My mom was in her senior year of her first engineering degree in 1989, when the massacre happened. She told me how terrifying that was, as someone who was in the same exact situation as those young women.
But what I found really powerful, in talking to her about it, is she did it anyway. And when I said ‘Mom, this is what I want to do,’ she encouraged me. She said, ‘If that’s what you want to do, you go do it.’
We can’t let fear stop us. At the end of the day, that’s not how progress is made.
From your experience, what do you think are some of the barriers that would prevent girls or women from pursuing an education or career in STEM fields?
Gregorski: Obviously, we are incredibly fortunate to live and study in a country like Canada where broadly speaking, women’s rights have come a long way even if they do still have a long way to go.
I’m from the United States — there, we see backtracking on that every single day such as limiting access to health care and reproductive rights, and specifically the stigmatizing of women’s health.
And then you have other countries. In Iran, we see a mass uprising about women’s rights. The condition of women in many countries has so far to go. I think we all have a role to play in making sure that all women everywhere have the same rights that we do.
But even within Canada, not being able to see people who look like you [in STEM fields] and feeling that you don’t really belong or not feeling supported, I would say are still big barriers.
Ng: One barrier that comes to mind is that we limit women who do go into STEM and discourage prevent them from staying in the fields. I feel like I have to put in 120% to be perceived as putting in 80.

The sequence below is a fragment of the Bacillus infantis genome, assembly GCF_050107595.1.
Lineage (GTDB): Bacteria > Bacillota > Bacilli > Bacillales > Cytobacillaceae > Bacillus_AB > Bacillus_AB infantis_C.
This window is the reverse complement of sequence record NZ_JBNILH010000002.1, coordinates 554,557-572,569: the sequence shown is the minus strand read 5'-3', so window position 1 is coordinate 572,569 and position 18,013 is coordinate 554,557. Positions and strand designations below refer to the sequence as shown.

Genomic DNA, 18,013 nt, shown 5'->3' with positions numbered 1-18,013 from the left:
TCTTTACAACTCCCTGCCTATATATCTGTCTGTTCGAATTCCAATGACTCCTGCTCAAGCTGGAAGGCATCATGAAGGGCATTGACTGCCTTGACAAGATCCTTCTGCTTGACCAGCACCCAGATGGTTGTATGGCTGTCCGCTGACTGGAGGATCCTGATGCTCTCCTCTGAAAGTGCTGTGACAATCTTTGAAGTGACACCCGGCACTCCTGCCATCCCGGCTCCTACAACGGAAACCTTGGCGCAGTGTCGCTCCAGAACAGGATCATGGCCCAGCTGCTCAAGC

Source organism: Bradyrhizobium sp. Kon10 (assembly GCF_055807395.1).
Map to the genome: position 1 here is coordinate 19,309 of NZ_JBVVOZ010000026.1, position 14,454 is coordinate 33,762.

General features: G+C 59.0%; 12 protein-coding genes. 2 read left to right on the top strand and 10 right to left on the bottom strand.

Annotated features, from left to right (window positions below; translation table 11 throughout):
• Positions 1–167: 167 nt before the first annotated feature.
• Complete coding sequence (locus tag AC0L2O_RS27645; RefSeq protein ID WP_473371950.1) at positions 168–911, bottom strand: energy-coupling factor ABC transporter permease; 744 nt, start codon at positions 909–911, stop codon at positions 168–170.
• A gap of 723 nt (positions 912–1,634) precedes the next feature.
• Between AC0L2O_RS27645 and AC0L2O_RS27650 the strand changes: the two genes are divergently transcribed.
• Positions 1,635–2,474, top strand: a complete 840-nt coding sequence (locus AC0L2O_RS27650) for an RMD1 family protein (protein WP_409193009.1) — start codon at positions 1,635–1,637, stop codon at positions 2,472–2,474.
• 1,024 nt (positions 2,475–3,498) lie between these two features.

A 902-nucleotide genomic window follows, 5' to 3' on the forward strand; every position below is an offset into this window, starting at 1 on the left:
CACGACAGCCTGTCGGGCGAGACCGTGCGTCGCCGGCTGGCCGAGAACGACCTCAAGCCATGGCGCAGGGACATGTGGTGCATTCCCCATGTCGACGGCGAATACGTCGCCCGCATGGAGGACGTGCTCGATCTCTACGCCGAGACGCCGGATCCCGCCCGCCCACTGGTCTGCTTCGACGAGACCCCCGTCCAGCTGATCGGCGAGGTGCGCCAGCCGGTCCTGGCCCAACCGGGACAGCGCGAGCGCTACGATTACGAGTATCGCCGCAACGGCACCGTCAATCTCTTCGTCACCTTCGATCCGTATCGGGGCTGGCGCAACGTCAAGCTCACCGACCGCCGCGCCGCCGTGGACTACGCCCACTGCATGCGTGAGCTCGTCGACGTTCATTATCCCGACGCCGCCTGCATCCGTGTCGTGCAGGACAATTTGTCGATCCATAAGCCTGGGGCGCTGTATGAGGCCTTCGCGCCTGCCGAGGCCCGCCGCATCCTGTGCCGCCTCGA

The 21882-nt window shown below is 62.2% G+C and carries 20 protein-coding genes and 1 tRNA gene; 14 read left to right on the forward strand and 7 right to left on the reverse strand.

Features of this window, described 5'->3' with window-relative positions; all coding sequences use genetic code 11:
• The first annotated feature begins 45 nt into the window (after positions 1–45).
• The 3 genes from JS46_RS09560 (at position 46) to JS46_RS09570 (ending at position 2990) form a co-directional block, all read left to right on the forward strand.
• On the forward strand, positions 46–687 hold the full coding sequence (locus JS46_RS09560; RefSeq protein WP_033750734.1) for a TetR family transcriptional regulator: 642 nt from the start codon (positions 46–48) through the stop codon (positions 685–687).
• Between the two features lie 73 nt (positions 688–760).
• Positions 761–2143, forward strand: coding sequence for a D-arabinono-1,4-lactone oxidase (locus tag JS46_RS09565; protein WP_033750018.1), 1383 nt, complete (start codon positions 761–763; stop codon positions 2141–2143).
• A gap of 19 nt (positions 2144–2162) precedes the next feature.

I recall a time in high school when I was entering a robotics competition. I was so excited to join the team. It was all guys and me and one other woman. And the teacher that was in charge looked at all of us and pointed to me and the other woman and said, ‘Do you to want to be in charge of fundraising?’ I felt that so deeply. But I also thought, ‘Well, now I have to do everything better than all of these people combined.’
Narimatsu: I also fundraised for my robotics team — for the exact same reason!
What advice do you have for girls who are interested in pursuing STEM in university?
Narimatsu: Just do it! You might have to carve a path for yourself, make that space and be loud. But at the end of the day, if that’s what you want to do, go for it.
Gregorski: Don’t be afraid to ask for help. There are people who will support you. We may have a long way to go in terms of making these fields equal for women, but people are blazing that path.
Ng: There are people like you out there and they want to see you succeed as well. Just do what it takes — what other choice do we have?
Espinosa-Merlano: You don’t necessarily have to be cynical or pessimistic but try to have that sense of critical thinking: knowing what’s right for you and being confident in who you are and what you are worth.
Story from U of T Engineering News, with files from Matthew Tierney